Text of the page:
3. Lucky rainbows - colourful beanbags were thrown into or rather aimed at the pot of gold (the basket). It's trickier than it looks.

4. Make a mural - I attached a huge piece of paper to the garden wall and set out chalks and crayons for free-for-all drawing.

5. Lucky dip - our stash of shredded paper provided an inviting texture for small hands to dive into and search for treasure.

6. Apple bobbing - another classic outside party game that's definitely harder than it looks.

And the fun continued inside...

1. Make a fancy party bag - plain white paper bags were decorated with stickers and doilies. Our youngest party guest particularly enjoyed getting creative alongside the big children.

2. Decorate a cupcake - this was predictably popular. Thanks to my chief icing-maker who made a big batch before our guests arrived, we could just stand back and let the children transform their plain sponges into bejewelled masterpieces all by themselves.

3. Make nibbly necklaces - made by threading ring-shaped snacks onto colourful cord. The finished necklaces looked great and it was interesting to see how many different patterns were made from the edible beads.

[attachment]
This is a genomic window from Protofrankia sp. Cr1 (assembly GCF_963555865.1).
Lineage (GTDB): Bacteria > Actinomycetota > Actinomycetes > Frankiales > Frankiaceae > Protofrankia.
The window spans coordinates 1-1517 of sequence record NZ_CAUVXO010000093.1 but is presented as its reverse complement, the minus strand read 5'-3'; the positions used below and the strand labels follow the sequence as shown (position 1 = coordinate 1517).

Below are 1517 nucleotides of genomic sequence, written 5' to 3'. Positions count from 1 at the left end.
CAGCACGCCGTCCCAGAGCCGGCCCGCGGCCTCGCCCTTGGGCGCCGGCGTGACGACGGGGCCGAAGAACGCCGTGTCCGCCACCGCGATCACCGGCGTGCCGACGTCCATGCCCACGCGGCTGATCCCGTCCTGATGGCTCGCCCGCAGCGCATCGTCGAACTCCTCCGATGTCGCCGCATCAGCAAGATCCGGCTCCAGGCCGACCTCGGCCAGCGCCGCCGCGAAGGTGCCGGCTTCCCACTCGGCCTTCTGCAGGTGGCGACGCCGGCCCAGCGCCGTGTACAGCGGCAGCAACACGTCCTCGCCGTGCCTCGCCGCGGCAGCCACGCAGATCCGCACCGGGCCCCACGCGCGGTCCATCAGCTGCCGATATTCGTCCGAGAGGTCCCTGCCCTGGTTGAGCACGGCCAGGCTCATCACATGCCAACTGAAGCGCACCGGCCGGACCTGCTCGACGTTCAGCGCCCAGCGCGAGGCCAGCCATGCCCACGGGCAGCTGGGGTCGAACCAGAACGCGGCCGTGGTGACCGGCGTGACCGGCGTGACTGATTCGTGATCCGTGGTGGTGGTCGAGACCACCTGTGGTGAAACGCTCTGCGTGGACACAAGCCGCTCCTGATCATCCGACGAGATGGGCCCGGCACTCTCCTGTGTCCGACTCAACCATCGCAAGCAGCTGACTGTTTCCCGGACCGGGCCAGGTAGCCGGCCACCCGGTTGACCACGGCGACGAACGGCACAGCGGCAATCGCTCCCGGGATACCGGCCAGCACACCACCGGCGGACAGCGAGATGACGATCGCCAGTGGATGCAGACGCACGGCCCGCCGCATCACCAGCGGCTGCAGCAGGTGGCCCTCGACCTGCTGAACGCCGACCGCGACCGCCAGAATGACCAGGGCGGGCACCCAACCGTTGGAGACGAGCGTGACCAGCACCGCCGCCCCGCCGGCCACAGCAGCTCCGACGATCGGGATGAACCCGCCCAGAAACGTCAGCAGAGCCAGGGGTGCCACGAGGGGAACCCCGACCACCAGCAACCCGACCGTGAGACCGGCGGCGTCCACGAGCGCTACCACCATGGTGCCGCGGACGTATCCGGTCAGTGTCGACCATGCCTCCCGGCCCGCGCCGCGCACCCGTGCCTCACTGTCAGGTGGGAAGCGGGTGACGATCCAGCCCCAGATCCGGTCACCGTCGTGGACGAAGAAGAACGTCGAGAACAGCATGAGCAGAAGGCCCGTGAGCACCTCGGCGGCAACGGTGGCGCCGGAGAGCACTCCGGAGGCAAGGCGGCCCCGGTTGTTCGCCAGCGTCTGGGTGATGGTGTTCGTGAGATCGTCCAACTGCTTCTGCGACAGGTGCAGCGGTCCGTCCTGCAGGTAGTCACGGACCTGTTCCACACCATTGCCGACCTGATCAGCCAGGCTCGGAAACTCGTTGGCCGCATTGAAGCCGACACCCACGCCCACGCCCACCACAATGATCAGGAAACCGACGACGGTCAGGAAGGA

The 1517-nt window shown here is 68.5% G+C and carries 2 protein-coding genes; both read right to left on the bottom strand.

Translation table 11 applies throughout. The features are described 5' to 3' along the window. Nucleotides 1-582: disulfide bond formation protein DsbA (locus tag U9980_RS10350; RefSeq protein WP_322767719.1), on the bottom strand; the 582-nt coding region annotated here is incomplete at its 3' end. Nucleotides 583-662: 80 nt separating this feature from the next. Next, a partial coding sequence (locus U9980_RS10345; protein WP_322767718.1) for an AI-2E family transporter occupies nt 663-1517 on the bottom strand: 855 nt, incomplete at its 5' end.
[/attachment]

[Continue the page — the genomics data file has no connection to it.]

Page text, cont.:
4. Dressing up - always a popular activity at our house.

5. Do-it-yourself puppet theatre - several guests sorted themselves into audience and puppeteers and took it in turns to put on their shows.

6. Lego workshop - my son was in charge of offering help and ideas - and was in Lego heaven.

7. Food and drink - tea with jam and cream scones for the grown-ups and finger food for the younger guests. Easy peasy - and no time-consuming sandwich making.

And finally... the birthday cake. Desperate for one that was chocolate and had a TinkerBell theme, my daughter happily helped with its decoration - sugar daisies and white chocolate stars. The TinkerBell image was cut out from one of her magazines, backed in card and jazzed up with a little glitter.

Happy Birthday, Daisy!